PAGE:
Young James contracted cowpox, but recovered in a few days. Eight weeks later, allowing time for the boy's body to build immunity, Jenner exposed the boy to smallpox. James remained healthy. Today, that kind of experimentation would be considered totally unacceptable, unethical, and immoral. Over the next year Jenner vaccinated another 23 people with similar success. Good thing for all of us that he did this. The results of his work were published in 1798 in "An inquiry into the causes and effects of the variolae vaccinea a disease discovered in some of the western countries of England particularly Gloucestershire and known by the name cowpox." The medical community would have none of it—not until another experiment with cowpox and smallpox in London proved him right .
The outcome of his work was seen in reduced numbers of smallpox cases. But the pustular fluid was difficult to obtain and preserve, and the methods of vaccination used by other physicians varied from Jenner's permitting smallpox to continue, but the threat declined.
The preservation of pustular fluid for later use seemed insurmountable until Dr. Xavier de Balmis, a Spanish military physician, ventured yet another ingenious scheme. The Spanish colonies in the new world were being devastated by smallpox. King Charles II ordered Dr. Balmis to bring Jenner's vaccine to the Spanish colonies. But the voyage to South America would take at least a month. How to preserve the cowpox vaccine? De Balmis brought aboard 22 orphan children. He infected one child and waited for about 10 days as pustules formed. He then took the fluid from the lesions and inoculated it into a second child, continuing the cycle with successive immunizations. In this way fresh vaccine reached Mexico, Venezuela, and Puerto Rico. De Balmis continued on to Spain' s colonies in Asia, picking up new children along the way and finding homes for those now vaccinated, while an assistant reached Columbia, Peru, and Chile. It is estimated that 100,000-500,000 people could have been vaccinated, marking an end to the epidemic .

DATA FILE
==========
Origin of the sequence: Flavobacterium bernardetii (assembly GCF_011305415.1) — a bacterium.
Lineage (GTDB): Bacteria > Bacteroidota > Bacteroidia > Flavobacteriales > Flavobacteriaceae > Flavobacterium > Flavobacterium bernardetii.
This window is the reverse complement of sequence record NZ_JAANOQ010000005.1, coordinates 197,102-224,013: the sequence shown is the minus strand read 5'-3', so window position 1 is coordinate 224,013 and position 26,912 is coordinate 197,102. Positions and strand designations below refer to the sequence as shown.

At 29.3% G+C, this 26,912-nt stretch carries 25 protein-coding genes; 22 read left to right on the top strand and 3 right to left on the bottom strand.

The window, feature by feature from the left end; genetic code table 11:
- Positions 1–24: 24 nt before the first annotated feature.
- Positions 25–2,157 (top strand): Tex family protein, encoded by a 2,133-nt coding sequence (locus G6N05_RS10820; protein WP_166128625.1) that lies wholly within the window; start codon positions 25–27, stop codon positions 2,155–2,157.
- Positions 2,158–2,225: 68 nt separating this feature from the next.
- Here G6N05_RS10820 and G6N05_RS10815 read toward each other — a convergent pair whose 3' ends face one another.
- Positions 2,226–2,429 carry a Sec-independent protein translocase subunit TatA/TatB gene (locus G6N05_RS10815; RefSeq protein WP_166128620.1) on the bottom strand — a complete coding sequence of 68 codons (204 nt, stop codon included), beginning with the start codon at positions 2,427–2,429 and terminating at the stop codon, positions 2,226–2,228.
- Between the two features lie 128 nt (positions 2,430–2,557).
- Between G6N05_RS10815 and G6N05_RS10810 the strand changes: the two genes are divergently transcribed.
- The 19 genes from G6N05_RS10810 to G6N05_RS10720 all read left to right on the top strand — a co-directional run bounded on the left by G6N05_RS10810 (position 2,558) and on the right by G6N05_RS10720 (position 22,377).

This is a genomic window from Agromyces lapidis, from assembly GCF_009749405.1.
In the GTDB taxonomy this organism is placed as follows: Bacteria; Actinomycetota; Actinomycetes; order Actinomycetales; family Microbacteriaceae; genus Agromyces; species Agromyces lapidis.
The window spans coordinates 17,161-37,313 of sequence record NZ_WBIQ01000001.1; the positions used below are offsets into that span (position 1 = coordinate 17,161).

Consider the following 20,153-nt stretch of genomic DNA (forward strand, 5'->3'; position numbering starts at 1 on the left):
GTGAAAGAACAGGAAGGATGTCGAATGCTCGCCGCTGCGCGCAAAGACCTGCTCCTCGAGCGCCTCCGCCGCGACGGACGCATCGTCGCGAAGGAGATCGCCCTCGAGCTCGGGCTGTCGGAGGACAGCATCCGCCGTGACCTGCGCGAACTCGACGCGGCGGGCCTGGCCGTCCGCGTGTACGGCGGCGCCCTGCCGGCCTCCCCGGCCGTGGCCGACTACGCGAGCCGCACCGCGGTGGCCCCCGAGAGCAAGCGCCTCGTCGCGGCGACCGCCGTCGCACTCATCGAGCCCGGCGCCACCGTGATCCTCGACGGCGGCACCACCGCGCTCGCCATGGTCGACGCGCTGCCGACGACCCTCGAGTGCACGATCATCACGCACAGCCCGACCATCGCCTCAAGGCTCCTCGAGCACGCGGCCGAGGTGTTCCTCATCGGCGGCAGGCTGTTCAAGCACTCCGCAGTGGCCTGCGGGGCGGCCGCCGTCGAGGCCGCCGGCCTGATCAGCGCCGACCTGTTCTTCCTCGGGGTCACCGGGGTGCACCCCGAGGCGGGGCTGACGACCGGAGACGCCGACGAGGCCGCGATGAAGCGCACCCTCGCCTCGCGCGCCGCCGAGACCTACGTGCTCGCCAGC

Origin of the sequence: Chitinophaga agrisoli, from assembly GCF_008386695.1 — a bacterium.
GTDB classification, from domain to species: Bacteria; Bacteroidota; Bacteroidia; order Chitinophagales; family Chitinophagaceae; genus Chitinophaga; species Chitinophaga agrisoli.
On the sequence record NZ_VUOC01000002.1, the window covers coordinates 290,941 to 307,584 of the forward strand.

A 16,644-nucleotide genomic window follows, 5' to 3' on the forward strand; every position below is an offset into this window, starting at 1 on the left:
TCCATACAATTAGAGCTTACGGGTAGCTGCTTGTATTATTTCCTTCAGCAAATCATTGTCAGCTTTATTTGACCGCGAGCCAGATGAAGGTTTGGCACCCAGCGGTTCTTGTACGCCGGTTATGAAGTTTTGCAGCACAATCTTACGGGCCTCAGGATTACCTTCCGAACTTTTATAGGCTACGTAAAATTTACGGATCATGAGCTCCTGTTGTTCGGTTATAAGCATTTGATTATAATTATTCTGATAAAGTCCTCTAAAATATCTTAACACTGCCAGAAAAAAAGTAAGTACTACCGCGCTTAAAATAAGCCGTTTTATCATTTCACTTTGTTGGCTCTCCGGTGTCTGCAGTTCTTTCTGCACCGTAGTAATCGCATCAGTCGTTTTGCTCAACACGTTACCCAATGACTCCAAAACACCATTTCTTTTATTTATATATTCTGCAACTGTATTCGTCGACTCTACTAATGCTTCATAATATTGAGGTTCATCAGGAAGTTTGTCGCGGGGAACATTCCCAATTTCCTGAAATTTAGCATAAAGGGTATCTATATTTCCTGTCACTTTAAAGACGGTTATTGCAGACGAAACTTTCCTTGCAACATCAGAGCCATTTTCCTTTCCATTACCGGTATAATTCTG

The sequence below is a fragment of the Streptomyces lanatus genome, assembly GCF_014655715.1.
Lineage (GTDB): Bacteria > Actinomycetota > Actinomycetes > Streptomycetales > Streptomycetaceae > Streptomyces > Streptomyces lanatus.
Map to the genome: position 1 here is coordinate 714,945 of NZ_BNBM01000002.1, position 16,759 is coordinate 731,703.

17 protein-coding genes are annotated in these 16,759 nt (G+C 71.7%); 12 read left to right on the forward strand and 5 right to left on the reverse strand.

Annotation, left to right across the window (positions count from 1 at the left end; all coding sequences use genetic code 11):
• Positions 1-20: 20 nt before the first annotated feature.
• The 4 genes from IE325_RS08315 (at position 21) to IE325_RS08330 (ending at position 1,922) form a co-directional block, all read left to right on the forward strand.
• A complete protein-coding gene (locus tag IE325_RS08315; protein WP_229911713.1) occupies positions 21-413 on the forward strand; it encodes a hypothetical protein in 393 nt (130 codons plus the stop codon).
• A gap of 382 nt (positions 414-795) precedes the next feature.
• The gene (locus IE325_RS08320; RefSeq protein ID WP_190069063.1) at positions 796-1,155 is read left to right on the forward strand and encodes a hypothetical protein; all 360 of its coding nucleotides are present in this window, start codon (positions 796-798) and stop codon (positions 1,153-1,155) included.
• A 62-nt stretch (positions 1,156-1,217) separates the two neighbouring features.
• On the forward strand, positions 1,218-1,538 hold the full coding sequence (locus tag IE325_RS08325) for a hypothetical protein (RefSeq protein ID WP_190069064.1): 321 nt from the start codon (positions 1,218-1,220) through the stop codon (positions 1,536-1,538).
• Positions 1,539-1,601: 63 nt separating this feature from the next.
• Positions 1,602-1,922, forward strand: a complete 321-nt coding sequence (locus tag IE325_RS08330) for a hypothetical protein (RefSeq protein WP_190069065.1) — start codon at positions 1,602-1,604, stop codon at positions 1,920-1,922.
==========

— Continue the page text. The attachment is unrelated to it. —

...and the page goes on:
The variola virus is a double-stranded DNA (dsDNA) member of the genus Orthopoxvirus and the Poxviridae family, which includes cowpox, camelpox, and monkeypox. Smallpox is the largest of all viruses and its double-stranded DNA is reported to code for some 200 different proteins, one of the largest viral genomes known, which makes it almost impossible to create a synthetic copy. No effective treatment has ever been devised. Perhaps this is reason enough to maintain the virus—mapping out its genome and seeking to discover both an appropriate preventive and a cure.
When WHO launched its eradication program in 1967, the "ancient scourage" still threatened 60% of the world's population, killed every fourth victim, scarred or blinded most survivors, and eluded any form of treatment. It had to go.
Smallpox had two forms: variola major and variola minor. Both produced similar lesions, but the minor form followed a milder course, and had almost
a negligible fatality rate. Smallpox has an inoculation period of 12-14 days, during which time there is no shedding of virus, and the infected person looks and feels well and is not infectious—the lull before the storm. Suddenly a cascade of symptoms occurs: fever, headache, depression, fatigue, severe back and abdominal pain, and vomiting. Two or three days later, the fever abates and the person feels somewhat better, but now a rash appears on the face, hands, and forearms, progressing to the trunk. Lesions develop in the nose and mouth and ulcerate, releasing huge amounts of virus into the month and throat. This is the time when coughing, sneezing, and talking expel virus particles into the air, and when others are at great risk of breathing in virust containing droplets or aerosols. Now the lesions are changing from macules (flat spots) to papules (raised spots) to vesicles to pustules and onto scabs, which, when dry, fall off, leaving disfiguring scars on healing; this repulsive affliction is seen in Figure 3.2. In the absence of immunity, recall that the virus has not been circulating in the United States for more than 50 years, so that few people age 50 and under have any natural or acquired immunity. Those over 50 may or may not have antibodies. It' s a real concern today, and it is widely accepted that there is universal susceptibility—an excellent reason for smallpox to be on the short list. Contaminated clothes and bedding are also sources of infection, but much less of a risk.